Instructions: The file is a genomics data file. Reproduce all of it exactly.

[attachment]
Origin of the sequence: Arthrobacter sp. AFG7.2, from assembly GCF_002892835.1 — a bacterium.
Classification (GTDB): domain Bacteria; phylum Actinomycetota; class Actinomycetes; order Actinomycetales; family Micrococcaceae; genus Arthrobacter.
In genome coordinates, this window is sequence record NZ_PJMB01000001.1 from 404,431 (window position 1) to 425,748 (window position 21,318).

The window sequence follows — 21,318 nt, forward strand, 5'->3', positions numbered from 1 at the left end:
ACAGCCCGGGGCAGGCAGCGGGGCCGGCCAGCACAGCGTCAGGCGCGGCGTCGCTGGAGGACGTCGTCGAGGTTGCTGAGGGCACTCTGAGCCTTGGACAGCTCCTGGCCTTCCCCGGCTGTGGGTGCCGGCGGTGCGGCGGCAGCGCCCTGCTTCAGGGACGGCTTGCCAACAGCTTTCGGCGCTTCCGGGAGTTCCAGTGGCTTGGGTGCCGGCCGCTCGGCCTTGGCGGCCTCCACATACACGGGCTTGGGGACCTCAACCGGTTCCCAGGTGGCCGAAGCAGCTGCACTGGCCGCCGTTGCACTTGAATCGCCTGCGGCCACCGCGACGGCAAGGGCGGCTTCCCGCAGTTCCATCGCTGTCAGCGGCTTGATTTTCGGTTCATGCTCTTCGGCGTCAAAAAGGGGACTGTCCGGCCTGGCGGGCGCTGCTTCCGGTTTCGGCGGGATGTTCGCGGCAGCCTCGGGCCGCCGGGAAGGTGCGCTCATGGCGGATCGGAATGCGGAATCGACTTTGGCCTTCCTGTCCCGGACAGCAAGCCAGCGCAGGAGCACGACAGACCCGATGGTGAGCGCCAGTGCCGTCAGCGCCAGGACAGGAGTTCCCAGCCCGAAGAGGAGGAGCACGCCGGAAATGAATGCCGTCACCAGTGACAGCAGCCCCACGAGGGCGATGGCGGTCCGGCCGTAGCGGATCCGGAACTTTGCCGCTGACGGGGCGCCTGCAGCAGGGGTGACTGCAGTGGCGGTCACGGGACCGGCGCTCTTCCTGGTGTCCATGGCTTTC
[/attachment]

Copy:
Origin of the sequence: Arthrobacter sp. AFG7.2, from assembly GCF_002892835.1 — a bacterium.
Classification (GTDB): domain Bacteria; phylum Actinomycetota; class Actinomycetes; order Actinomycetales; family Micrococcaceae; genus Arthrobacter.
In genome coordinates, this window is sequence record NZ_PJMB01000001.1 from 404,431 (window position 1) to 425,748 (window position 21,318).

The window sequence follows — 21,318 nt, forward strand, 5'->3', positions numbered from 1 at the left end:
ACAGCCCGGGGCAGGCAGCGGGGCCGGCCAGCACAGCGTCAGGCGCGGCGTCGCTGGAGGACGTCGTCGAGGTTGCTGAGGGCACTCTGAGCCTTGGACAGCTCCTGGCCTTCCCCGGCTGTGGGTGCCGGCGGTGCGGCGGCAGCGCCCTGCTTCAGGGACGGCTTGCCAACAGCTTTCGGCGCTTCCGGGAGTTCCAGTGGCTTGGGTGCCGGCCGCTCGGCCTTGGCGGCCTCCACATACACGGGCTTGGGGACCTCAACCGGTTCCCAGGTGGCCGAAGCAGCTGCACTGGCCGCCGTTGCACTTGAATCGCCTGCGGCCACCGCGACGGCAAGGGCGGCTTCCCGCAGTTCCATCGCTGTCAGCGGCTTGATTTTCGGTTCATGCTCTTCGGCGTCAAAAAGGGGACTGTCCGGCCTGGCGGGCGCTGCTTCCGGTTTCGGCGGGATGTTCGCGGCAGCCTCGGGCCGCCGGGAAGGTGCGCTCATGGCGGATCGGAATGCGGAATCGACTTTGGCCTTCCTGTCCCGGACAGCAAGCCAGCGCAGGAGCACGACAGACCCGATGGTGAGCGCCAGTGCCGTCAGCGCCAGGACAGGAGTTCCCAGCCCGAAGAGGAGGAGCACGCCGGAAATGAATGCCGTCACCAGTGACAGCAGCCCCACGAGGGCGATGGCGGTCCGGCCGTAGCGGATCCGGAACTTTGCCGCTGACGGGGCGCCTGCAGCAGGGGTGACTGCAGTGGCGGTCACGGGACCGGCGCTCTTCCTGGTGTCCATGGCTTTC